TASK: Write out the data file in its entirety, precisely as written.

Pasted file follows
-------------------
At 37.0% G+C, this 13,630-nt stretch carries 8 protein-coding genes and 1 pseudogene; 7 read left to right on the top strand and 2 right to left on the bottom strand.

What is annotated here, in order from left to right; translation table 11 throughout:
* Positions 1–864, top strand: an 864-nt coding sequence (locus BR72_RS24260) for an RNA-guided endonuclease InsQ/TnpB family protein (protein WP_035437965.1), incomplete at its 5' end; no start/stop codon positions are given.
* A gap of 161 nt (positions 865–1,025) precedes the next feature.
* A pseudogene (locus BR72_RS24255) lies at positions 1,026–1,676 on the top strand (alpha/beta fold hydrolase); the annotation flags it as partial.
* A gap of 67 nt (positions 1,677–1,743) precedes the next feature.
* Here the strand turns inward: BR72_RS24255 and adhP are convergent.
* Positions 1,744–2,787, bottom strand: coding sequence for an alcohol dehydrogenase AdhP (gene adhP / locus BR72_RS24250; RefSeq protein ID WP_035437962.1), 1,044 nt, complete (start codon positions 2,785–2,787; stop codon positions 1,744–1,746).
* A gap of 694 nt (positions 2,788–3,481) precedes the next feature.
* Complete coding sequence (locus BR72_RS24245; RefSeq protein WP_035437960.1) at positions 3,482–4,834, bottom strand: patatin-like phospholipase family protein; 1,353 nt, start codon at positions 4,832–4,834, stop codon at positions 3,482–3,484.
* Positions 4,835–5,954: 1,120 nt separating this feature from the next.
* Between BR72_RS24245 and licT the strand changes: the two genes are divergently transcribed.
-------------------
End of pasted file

At 37.0% G+C, this 13,630-nt stretch carries 8 protein-coding genes and 1 pseudogene; 7 read left to right on the top strand and 2 right to left on the bottom strand.

What is annotated here, in order from left to right; translation table 11 throughout:
* Positions 1–864, top strand: an 864-nt coding sequence (locus BR72_RS24260) for an RNA-guided endonuclease InsQ/TnpB family protein (protein WP_035437965.1), incomplete at its 5' end; no start/stop codon positions are given.
* A gap of 161 nt (positions 865–1,025) precedes the next feature.
* A pseudogene (locus BR72_RS24255) lies at positions 1,026–1,676 on the top strand (alpha/beta fold hydrolase); the annotation flags it as partial.
* A gap of 67 nt (positions 1,677–1,743) precedes the next feature.
* Here the strand turns inward: BR72_RS24255 and adhP are convergent.
* Positions 1,744–2,787, bottom strand: coding sequence for an alcohol dehydrogenase AdhP (gene adhP / locus BR72_RS24250; RefSeq protein ID WP_035437962.1), 1,044 nt, complete (start codon positions 2,785–2,787; stop codon positions 1,744–1,746).
* A gap of 694 nt (positions 2,788–3,481) precedes the next feature.
* Complete coding sequence (locus BR72_RS24245; RefSeq protein WP_035437960.1) at positions 3,482–4,834, bottom strand: patatin-like phospholipase family protein; 1,353 nt, start codon at positions 4,832–4,834, stop codon at positions 3,482–3,484.
* Positions 4,835–5,954: 1,120 nt separating this feature from the next.
* Between BR72_RS24245 and licT the strand changes: the two genes are divergently transcribed.